Keys to Accountability
“Confess your faults one to another, and pray one for another, that ye may be healed…” James 5:16
In the Scriptures we see a clear call to be encouragers and supports to each other. As “members one of another” (Romans 12:5), we are to lean upon Christ and the collective strength of His Body to help us to overcome and grow. One area where we frequently see this role of the Body played out is in the area of accountability.
What does accountability look like?
Accountability is defined by Merriam-Webster as “a willingness to accept responsibility for one’s actions.” It is rooted strongly in the realizations that you, and only you, are responsible for your behavior and choices, but also that there is health and help in allowing others to see parts of your life you have previously tried to hide. A good accountability partner is someone willing and able to invest the time and energy needed into the relationship. Personal experience with the struggle and spiritual maturity gained through overcoming can add to the depth of the accountability relationship. However, you don’t need to look for someone with the exact same struggle in order to still receive help. It takes initiative on the part of the one struggling to first reach out to another and ask for help in the form of accountability. This first step is often the most difficult in the relationship.
How does accountability differ from other relationships?
Mentoring? Accountability? Companionship? Most of our relationships will begin at the companionship level. As intentionality and trust increase, healthy accountability and mentorship can emerge.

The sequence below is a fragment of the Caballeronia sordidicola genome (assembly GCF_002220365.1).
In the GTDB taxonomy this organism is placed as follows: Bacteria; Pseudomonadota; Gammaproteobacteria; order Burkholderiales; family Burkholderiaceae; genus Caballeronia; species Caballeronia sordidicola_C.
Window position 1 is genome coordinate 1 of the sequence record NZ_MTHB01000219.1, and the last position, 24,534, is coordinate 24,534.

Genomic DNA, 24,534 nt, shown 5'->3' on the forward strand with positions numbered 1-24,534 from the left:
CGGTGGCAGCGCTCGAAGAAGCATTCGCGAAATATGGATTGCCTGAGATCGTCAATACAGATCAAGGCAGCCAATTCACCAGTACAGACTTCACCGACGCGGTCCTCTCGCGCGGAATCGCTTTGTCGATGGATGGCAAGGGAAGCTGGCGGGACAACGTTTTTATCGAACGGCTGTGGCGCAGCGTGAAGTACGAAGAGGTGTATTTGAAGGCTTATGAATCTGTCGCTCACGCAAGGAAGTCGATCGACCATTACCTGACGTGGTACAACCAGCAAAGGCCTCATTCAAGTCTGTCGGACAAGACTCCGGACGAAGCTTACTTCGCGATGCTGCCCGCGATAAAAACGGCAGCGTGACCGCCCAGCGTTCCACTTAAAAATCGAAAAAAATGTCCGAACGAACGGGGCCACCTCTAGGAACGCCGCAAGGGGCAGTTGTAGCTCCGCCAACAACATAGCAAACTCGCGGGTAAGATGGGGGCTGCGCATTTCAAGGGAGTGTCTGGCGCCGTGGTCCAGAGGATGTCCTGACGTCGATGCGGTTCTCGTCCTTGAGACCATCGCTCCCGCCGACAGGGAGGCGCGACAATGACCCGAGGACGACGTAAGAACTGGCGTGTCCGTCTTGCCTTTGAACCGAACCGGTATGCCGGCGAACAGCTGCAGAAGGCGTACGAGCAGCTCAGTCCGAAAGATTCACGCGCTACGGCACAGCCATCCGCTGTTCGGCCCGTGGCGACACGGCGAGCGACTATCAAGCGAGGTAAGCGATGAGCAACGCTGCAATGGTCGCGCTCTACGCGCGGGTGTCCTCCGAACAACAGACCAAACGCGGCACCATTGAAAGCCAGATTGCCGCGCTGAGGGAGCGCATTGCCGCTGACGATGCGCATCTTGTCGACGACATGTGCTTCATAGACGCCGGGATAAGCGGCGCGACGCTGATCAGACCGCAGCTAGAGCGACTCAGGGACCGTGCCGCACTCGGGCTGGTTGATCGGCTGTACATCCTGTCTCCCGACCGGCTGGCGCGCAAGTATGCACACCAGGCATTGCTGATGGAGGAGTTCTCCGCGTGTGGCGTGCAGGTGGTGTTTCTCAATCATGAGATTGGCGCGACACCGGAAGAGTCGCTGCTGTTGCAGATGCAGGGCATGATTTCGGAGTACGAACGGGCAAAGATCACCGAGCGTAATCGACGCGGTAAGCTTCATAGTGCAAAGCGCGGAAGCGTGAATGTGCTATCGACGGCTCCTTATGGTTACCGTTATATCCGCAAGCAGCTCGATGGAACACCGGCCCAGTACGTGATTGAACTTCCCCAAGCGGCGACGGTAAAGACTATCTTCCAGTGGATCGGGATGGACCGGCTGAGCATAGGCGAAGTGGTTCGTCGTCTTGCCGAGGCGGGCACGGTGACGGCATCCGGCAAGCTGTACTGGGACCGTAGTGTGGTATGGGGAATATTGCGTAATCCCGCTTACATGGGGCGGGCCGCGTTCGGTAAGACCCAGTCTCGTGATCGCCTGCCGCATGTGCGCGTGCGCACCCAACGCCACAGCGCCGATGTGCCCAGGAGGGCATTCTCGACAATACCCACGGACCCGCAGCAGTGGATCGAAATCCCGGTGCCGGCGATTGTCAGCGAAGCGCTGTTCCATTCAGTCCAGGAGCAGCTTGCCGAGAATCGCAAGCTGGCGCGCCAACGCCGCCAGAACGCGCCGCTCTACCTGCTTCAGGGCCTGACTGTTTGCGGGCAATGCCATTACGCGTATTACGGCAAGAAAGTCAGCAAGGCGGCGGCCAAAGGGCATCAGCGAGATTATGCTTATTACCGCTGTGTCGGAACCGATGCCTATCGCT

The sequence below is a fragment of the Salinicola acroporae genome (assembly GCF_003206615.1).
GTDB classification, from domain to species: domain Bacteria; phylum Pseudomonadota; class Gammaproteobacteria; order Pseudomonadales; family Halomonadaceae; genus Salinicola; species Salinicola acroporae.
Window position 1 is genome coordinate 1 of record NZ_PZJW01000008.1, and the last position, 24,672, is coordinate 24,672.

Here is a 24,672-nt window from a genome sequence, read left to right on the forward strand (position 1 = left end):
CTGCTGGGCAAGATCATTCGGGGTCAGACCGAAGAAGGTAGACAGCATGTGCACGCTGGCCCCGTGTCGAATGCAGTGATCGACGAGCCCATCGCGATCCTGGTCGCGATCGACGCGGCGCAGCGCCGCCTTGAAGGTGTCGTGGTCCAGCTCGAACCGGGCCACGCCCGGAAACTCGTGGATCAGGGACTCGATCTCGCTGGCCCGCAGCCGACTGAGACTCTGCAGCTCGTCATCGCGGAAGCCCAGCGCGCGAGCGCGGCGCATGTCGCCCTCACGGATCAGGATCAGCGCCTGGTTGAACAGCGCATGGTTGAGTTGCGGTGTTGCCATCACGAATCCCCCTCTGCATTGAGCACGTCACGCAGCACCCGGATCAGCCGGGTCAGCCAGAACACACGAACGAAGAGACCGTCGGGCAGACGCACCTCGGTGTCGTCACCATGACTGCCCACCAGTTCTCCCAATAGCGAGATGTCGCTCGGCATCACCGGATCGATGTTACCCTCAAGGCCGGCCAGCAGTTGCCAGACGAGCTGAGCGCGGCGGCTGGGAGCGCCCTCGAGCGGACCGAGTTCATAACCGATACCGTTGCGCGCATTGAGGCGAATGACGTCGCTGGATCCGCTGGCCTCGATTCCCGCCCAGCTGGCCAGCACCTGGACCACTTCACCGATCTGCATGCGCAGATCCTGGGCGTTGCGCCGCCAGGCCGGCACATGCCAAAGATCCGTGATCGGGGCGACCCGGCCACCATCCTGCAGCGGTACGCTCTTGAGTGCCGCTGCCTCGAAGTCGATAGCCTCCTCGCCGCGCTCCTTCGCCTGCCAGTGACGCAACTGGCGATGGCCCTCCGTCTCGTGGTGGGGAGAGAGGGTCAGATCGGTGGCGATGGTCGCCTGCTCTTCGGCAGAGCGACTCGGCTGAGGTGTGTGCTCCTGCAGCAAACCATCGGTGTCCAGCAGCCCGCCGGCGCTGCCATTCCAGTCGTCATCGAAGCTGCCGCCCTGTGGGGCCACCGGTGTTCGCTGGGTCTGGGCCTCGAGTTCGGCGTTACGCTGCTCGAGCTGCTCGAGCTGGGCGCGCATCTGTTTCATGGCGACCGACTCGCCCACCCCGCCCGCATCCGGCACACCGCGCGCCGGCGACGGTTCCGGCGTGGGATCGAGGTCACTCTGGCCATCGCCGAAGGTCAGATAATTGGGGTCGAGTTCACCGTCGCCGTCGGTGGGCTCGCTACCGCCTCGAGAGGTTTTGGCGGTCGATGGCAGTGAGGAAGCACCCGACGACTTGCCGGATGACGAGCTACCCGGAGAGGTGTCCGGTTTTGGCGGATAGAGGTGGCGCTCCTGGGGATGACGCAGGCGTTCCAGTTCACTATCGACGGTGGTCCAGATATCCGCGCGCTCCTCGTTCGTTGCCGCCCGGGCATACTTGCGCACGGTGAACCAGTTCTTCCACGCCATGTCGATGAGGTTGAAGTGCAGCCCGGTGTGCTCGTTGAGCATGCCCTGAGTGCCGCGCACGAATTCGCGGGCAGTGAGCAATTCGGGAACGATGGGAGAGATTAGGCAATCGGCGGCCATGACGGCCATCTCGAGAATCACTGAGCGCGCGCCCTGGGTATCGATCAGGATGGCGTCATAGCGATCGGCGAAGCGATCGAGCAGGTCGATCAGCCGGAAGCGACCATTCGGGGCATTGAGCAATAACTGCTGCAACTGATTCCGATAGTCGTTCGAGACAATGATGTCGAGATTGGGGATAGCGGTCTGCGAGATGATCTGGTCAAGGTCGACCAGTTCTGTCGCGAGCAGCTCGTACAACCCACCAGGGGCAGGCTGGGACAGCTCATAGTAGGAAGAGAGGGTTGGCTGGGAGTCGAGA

What are keys to successful accountability?
Be committed. Initiate regular and consistent contact with your accountability partner(s) instead of waiting on them to contact you. Typically, accountability is required more frequently at first or at more difficult times and then should somewhat taper with success in overcoming. Be proactive. Plan on proactive accountability first, and reactive accountability only when needed. Proactive: anticipating times of weakness and informing your partner(s) before meeting the temptation with a plan to prevent. Consider having a specific day or time where you check-in consistently. Having a scheduled check-in can be a helpful way to engage proactive accountability. Be Reactive: confessing to a failure and discussing how the behavior could have been prevented. Be consistent. Change takes time. Celebrate victories, pick yourself up after setbacks, repent, learn, and continue to grow. Be real. Be willing to invest deeply in each other’s lives and ask hard questions. See progression. Meeting in person can seem cumbersome but is most effective, especially early on. Over time, meetings might evolve to the effective use of technology such as texting.
Specific keys for helpers